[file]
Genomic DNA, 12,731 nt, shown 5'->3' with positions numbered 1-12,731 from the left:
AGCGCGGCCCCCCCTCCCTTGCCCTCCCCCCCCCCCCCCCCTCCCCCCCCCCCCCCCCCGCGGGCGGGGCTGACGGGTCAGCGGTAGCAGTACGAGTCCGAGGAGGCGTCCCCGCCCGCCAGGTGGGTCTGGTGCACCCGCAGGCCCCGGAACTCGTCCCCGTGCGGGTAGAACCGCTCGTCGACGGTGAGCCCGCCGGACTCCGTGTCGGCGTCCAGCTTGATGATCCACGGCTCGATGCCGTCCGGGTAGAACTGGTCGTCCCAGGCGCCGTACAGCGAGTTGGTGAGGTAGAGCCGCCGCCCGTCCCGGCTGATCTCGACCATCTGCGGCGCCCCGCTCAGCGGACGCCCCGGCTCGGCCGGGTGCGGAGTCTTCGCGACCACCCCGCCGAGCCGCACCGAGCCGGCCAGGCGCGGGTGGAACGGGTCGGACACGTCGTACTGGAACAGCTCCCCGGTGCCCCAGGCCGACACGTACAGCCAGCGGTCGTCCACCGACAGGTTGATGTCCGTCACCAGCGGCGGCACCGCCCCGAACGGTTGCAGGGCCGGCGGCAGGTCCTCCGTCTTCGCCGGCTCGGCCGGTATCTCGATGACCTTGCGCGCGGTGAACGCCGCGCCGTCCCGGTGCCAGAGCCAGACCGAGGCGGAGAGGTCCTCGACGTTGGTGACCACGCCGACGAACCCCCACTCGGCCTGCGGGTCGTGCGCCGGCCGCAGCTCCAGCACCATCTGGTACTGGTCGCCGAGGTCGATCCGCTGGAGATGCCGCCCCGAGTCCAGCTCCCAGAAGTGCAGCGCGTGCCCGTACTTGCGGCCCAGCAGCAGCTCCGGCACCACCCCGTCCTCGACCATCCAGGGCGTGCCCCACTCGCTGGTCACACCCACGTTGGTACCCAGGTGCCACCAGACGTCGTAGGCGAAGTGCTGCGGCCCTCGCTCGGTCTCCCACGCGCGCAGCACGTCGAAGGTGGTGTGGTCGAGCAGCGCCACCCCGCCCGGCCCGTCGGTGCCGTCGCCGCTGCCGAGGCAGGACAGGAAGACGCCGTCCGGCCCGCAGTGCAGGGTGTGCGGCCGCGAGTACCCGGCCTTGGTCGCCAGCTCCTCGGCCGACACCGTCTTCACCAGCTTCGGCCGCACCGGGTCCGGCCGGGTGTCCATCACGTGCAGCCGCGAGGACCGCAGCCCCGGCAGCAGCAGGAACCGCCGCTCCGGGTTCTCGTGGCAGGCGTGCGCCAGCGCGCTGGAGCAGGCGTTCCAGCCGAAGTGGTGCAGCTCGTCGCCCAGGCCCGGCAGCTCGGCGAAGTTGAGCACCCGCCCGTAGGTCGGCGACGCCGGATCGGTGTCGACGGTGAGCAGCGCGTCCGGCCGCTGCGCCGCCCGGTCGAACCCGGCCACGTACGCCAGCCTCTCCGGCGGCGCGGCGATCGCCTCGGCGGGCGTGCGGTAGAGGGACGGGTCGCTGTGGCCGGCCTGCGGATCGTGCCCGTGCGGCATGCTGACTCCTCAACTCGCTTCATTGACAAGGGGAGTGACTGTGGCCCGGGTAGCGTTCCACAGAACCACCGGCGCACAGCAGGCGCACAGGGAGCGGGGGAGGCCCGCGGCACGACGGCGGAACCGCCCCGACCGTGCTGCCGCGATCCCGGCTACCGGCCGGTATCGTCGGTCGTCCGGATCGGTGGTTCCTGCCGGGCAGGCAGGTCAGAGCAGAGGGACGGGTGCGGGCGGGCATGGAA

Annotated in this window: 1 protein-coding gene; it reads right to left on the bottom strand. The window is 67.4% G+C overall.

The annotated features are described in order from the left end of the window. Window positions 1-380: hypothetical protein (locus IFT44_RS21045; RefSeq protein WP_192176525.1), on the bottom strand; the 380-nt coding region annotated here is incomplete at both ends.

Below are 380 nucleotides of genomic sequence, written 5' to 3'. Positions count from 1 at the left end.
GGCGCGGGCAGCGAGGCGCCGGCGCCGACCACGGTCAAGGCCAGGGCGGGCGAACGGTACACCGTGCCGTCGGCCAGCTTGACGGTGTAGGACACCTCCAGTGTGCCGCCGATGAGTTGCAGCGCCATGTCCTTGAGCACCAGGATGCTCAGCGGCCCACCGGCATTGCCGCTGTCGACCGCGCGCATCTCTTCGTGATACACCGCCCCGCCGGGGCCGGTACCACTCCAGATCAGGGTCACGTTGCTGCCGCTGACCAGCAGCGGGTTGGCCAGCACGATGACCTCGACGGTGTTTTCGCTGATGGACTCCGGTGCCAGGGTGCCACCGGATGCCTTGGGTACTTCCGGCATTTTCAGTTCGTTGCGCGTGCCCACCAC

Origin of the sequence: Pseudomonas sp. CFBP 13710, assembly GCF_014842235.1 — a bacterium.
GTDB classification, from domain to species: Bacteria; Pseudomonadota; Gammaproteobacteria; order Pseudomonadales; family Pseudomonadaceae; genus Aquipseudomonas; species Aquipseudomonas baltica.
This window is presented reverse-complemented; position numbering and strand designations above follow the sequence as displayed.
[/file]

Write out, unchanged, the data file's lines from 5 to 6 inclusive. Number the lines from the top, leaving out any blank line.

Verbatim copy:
Below are 380 nucleotides of genomic sequence, written 5' to 3'. Positions count from 1 at the left end.
GGCGCGGGCAGCGAGGCGCCGGCGCCGACCACGGTCAAGGCCAGGGCGGGCGAACGGTACACCGTGCCGTCGGCCAGCTTGACGGTGTAGGACACCTCCAGTGTGCCGCCGATGAGTTGCAGCGCCATGTCCTTGAGCACCAGGATGCTCAGCGGCCCACCGGCATTGCCGCTGTCGACCGCGCGCATCTCTTCGTGATACACCGCCCCGCCGGGGCCGGTACCACTCCAGATCAGGGTCACGTTGCTGCCGCTGACCAGCAGCGGGTTGGCCAGCACGATGACCTCGACGGTGTTTTCGCTGATGGACTCCGGTGCCAGGGTGCCACCGGATGCCTTGGGTACTTCCGGCATTTTCAGTTCGTTGCGCGTGCCCACCAC